To access remote storage-over-SAN, an application request to the operating system produces the appropriate SCSI commands and data requests. The iSCSI protocol in the NIC encapsulates the SCSI commands into TCP, then into IP packets. These packets are next transmitted over existing Ethernet connections (Fig. 2). The connection to the RAID or JBOD is by way of a standard Ethernet switch. Separate Ethernet wiring can be used, but usually it's possible to use existing CAT5/6 LAN wiring if it handles the higher speed of typically 1 Gbit/s. Using existing LAN wiring cuts cost enormously compared to an independent fiber connection as with FC. The neat thing about iSCSI is that all storage operations are entirely transparent. The server simply believes it is dealing with an SCSI controller while the LAN sees only TCP/IP transactions.

In iSCSI systems, the interface cards in the servers are Ethernet network interface cards (NICs) referred to as initiators. Many include a TCP/IP offload engine (TOE), a separate dedicated processor that handles all TCP/IP processing to minimize the processing overhead on the main server CPU. This greatly improves performance. The interface in the storage device is also a form of Ethernet NIC called a target. The system otherwise uses standard Ethernet switches and routers.

Another neat benefit of iSCSI is that distance no longer is an issue. The storage devices may be miles apart while a standard Internet connection via a metropolitan-area network (MAN) or wide-area network (WAN) provides the link to the server. The server actually thinks it is speaking to a locally connected disk where in reality it may be on the other side of the continent.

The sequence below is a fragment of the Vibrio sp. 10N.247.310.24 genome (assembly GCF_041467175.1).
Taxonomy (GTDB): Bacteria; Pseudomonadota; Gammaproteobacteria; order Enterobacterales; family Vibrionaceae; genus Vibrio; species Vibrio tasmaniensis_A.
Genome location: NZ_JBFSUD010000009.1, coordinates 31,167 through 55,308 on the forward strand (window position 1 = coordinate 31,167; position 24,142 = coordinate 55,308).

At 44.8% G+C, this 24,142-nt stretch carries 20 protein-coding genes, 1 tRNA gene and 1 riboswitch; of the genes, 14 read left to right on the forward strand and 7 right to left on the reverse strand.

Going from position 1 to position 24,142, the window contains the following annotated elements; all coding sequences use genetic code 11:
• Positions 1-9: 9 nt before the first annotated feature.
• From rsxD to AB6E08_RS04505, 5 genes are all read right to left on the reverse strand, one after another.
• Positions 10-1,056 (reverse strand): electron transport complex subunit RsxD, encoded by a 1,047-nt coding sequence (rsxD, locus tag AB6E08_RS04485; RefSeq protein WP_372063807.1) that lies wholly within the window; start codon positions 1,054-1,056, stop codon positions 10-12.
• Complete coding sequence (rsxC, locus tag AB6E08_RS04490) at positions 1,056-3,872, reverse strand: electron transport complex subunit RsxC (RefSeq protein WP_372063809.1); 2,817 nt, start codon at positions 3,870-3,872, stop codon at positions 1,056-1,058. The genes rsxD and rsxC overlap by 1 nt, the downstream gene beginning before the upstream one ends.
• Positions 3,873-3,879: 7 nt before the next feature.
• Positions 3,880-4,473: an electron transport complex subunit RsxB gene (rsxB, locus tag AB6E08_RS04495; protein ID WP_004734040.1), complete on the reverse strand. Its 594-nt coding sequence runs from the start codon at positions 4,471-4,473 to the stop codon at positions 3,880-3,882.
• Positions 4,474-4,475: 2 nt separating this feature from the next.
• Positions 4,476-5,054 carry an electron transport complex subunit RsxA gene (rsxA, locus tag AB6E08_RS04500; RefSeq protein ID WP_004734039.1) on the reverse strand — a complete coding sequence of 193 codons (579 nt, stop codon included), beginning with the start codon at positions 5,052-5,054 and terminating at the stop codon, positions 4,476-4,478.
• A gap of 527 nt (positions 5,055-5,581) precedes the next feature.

Of course, there are downsides to iSCSI as well. First, there is the security issue. Since you are using the LAN and possibly MAN or WAN connections, some form of encryption and/or authentication is warranted. Segmenting the LAN with switches can help but is not a complete solution. Standard IETF IPsec security, using either 3DES or AES encryption, is designed for use with iSCSI. This extra security slows things down. Second, the SCSI commands and TCP/IP headers all add considerable transmission overhead to storing or accessing data. For a given raw data rate, this actually makes iSCSI slower than FC. With FC products now at the 2-Gbit/s and 4-Gbit/s levels, FC tends to have a higher throughput. However, TCP/IP offload engines (TOE), special high-speed processors built into the server NICs, relieve the server CPU of this chore and thereby correct for this difference. A throughput dilemma can be solved by 10 GE hardware, but the cost is still high.